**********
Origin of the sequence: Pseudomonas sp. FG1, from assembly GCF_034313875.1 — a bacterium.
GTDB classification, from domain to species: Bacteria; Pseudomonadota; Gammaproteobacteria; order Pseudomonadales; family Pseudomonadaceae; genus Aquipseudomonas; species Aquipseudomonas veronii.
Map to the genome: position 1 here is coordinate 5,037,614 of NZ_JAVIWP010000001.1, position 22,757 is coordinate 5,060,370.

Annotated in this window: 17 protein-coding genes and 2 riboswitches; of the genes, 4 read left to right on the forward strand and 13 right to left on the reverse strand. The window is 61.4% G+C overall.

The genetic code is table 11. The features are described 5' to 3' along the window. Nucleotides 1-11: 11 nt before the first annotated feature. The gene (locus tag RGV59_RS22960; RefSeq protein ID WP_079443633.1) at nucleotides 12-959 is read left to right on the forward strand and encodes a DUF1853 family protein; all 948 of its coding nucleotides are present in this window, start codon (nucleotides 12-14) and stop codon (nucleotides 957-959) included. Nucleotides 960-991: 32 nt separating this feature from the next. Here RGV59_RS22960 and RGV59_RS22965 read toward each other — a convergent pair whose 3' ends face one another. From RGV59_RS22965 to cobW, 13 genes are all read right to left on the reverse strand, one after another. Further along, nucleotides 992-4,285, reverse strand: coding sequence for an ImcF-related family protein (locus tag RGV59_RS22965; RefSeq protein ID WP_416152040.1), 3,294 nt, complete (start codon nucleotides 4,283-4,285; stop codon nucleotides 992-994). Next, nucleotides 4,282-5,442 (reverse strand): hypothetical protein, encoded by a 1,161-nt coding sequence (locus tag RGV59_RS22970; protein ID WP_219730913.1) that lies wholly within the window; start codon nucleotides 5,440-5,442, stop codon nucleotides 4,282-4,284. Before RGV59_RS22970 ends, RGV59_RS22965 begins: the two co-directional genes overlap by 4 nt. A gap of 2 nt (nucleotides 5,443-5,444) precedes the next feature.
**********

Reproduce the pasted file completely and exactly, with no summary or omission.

Origin of the sequence: Pseudomonas sp. FG1, from assembly GCF_034313875.1 — a bacterium.
GTDB classification, from domain to species: Bacteria; Pseudomonadota; Gammaproteobacteria; order Pseudomonadales; family Pseudomonadaceae; genus Aquipseudomonas; species Aquipseudomonas veronii.
Map to the genome: position 1 here is coordinate 5,037,614 of NZ_JAVIWP010000001.1, position 22,757 is coordinate 5,060,370.

Annotated in this window: 17 protein-coding genes and 2 riboswitches; of the genes, 4 read left to right on the forward strand and 13 right to left on the reverse strand. The window is 61.4% G+C overall.

The genetic code is table 11. The features are described 5' to 3' along the window. Nucleotides 1-11: 11 nt before the first annotated feature. The gene (locus tag RGV59_RS22960; RefSeq protein ID WP_079443633.1) at nucleotides 12-959 is read left to right on the forward strand and encodes a DUF1853 family protein; all 948 of its coding nucleotides are present in this window, start codon (nucleotides 12-14) and stop codon (nucleotides 957-959) included. Nucleotides 960-991: 32 nt separating this feature from the next. Here RGV59_RS22960 and RGV59_RS22965 read toward each other — a convergent pair whose 3' ends face one another. From RGV59_RS22965 to cobW, 13 genes are all read right to left on the reverse strand, one after another. Further along, nucleotides 992-4,285, reverse strand: coding sequence for an ImcF-related family protein (locus tag RGV59_RS22965; RefSeq protein ID WP_416152040.1), 3,294 nt, complete (start codon nucleotides 4,283-4,285; stop codon nucleotides 992-994). Next, nucleotides 4,282-5,442 (reverse strand): hypothetical protein, encoded by a 1,161-nt coding sequence (locus tag RGV59_RS22970; protein ID WP_219730913.1) that lies wholly within the window; start codon nucleotides 5,440-5,442, stop codon nucleotides 4,282-4,284. Before RGV59_RS22970 ends, RGV59_RS22965 begins: the two co-directional genes overlap by 4 nt. A gap of 2 nt (nucleotides 5,443-5,444) precedes the next feature.